Nearly every sport you can imagine includes player numbers, and if you’re a famous professional athlete that number can sometimes be as recognizable as the athlete himself. For example, most sports fans immediately recognize #23 as the number Michael Jordan wore (and now LeBron James), and #99 in hockey will always be associated with Wayne Gretzky. In fact, many of you reading this right now have your own current or former number that literally grew in to a big part of your identity. So, what’s really in a number?
The athletic identity
Our human identity is comprised of our self-identity, as well as our social-identity. Our self-identity is how we see and describe ourselves, and our social-identity is how the world views us (which may or may not be how we see ourselves). For athletes, often both the self- and social-identity is developed around the role of “athlete,” and this identity can become the primary — and sometimes exclusive — lens in which the athlete is viewed.
Developing an athletic identity often happens passively and as a result of being a part of a team. As the years go on, the identity usually becomes stronger, and in some cases the athlete ends up seeing him- or herself as only an athlete. People around the athlete, including family, friends, and fans, can also get caught up recognizing athletes as only being a one dimensional athlete, and herein is where athletic identities sometimes become the only identity.
As athletes develop athletic identities, a major distinguishing feature of the transformation is the sports number the athlete wears on his or her back. The number, in essence, becomes the athlete’s second name, and we often see athletes display their number in various unique ways including rings, pendants, and even body tattoos. In fact, at the higher levels of sport some athletes even have their number written into their contracts, or pressure younger athletes to give up the number because of the league seniority. A sports number to an athlete, in essence, is like their personal modern-day Social Security number.
Pros & cons of sports number identities
When athletes essentially become their sports number, the most positive benefits generally center around greater confidence and comfort on the field — two variables closely linked to peak performance. The confidence an athlete gains from his or her number can also lead to confidence off the field, sometimes contributing to community volunteering, or even speaking to groups of young kids about making positive life choices. There are many ways in which an athlete can come into his or her own personality through the route of their sports number identity, especially off the field.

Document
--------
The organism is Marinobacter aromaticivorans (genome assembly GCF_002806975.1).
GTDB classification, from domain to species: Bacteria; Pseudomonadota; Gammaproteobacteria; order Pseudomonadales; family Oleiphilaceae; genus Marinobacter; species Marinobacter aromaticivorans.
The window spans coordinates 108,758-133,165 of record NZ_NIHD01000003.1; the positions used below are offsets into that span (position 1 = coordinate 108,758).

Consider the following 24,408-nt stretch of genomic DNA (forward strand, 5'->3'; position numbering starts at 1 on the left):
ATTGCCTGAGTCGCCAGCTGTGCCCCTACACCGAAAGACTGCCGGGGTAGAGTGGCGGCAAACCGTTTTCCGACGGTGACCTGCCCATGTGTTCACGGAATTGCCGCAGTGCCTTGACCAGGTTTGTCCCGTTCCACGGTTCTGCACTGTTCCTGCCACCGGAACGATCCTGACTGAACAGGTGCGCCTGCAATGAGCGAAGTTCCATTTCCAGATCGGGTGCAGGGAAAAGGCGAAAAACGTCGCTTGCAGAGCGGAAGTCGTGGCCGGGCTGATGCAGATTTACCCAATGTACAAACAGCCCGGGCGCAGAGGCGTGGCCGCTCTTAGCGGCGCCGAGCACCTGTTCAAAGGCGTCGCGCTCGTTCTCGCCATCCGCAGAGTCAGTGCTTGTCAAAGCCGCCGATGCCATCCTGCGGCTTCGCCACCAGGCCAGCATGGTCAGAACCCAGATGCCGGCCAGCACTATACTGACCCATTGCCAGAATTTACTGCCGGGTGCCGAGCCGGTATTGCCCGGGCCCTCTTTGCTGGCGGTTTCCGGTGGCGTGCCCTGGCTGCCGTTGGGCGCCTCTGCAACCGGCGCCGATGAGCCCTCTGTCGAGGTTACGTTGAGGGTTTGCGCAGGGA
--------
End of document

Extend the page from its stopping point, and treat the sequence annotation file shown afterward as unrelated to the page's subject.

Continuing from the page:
A sports number identity can also have a negative effect, and this primarily occurs when athletes foreclose on their personal identity and simply distill their worth down to being only an athlete. In fact, my own research has shown a direct, inverse relationship between a high level of exclusive athletic identity and low levels of career maturity and readiness (meaning the more an athlete only sees himself as “athlete,” the less likely he will be to eventually transition and retire from sports). Some former athletes still see themselves as athletes, and use their number as their primary means of self-identifying, even though they haven’t played competitive sports in years. This stagnation can limit future career opportunities, and also prevent former athletes from growing and developing a future identity more in line with who they are currently.
Implications for helpers
If you are a sports parent or coach, it’s important to recognize the importance many athletes place on their personal number. When athletes face sport retirement, you can help athletes by considering the following:
- Don’t laugh at the importance a number. If you laugh at an athlete who develops a large part of his or her identity through their sports number, you are essentially saying that they wasted their time taking sports that seriously.
- Use sports to build confidence. It’s important to recognize the efforts athletes put into their sport, and help them parlay that confidence to future non-sport jobs and opportunities.
- Use athletic transferable skills. Help athletes recognize the sport skills that made them successful, like motivation and resiliency, and show them how to parlay those skills toward life after sports.
The number on an athlete’s back is often much more than just a way to distinguish players from one another, but instead a unique type of identity only created and developed through sports. Even though a sports career ends for most athletes quite early in life, the identity they develop often carries on for a lifetime. Finally, there are important helping and therapeutic ideas to consider when helping athletes, including using their athletic identity to develop self-confidence beyond sports.
Interested in learning more? Check out our popular continuing education course for educators and helping professionals, Therapeutic Approaches for Counseling Student Athletes